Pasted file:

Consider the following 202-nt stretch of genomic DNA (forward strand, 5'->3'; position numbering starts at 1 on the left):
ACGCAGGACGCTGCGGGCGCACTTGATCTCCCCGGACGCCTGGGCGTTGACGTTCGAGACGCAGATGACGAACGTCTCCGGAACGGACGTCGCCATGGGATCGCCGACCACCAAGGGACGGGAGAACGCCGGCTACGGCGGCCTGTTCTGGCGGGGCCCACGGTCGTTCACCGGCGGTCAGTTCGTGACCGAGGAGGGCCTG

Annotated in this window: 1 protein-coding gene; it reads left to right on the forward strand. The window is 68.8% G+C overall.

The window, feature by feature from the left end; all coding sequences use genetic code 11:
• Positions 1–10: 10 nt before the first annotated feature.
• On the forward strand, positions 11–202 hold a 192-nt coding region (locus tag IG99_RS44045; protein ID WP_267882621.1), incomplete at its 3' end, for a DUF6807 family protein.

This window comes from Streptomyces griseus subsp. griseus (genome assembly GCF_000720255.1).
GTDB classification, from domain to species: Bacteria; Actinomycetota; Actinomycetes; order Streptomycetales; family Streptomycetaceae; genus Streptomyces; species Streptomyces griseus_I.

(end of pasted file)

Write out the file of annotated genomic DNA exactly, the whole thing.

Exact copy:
Consider the following 202-nt stretch of genomic DNA (forward strand, 5'->3'; position numbering starts at 1 on the left):
ACGCAGGACGCTGCGGGCGCACTTGATCTCCCCGGACGCCTGGGCGTTGACGTTCGAGACGCAGATGACGAACGTCTCCGGAACGGACGTCGCCATGGGATCGCCGACCACCAAGGGACGGGAGAACGCCGGCTACGGCGGCCTGTTCTGGCGGGGCCCACGGTCGTTCACCGGCGGTCAGTTCGTGACCGAGGAGGGCCTG

Annotated in this window: 1 protein-coding gene; it reads left to right on the forward strand. The window is 68.8% G+C overall.

The window, feature by feature from the left end; all coding sequences use genetic code 11:
• Positions 1–10: 10 nt before the first annotated feature.
• On the forward strand, positions 11–202 hold a 192-nt coding region (locus tag IG99_RS44045; protein ID WP_267882621.1), incomplete at its 3' end, for a DUF6807 family protein.

This window comes from Streptomyces griseus subsp. griseus (genome assembly GCF_000720255.1).
GTDB classification, from domain to species: Bacteria; Actinomycetota; Actinomycetes; order Streptomycetales; family Streptomycetaceae; genus Streptomyces; species Streptomyces griseus_I.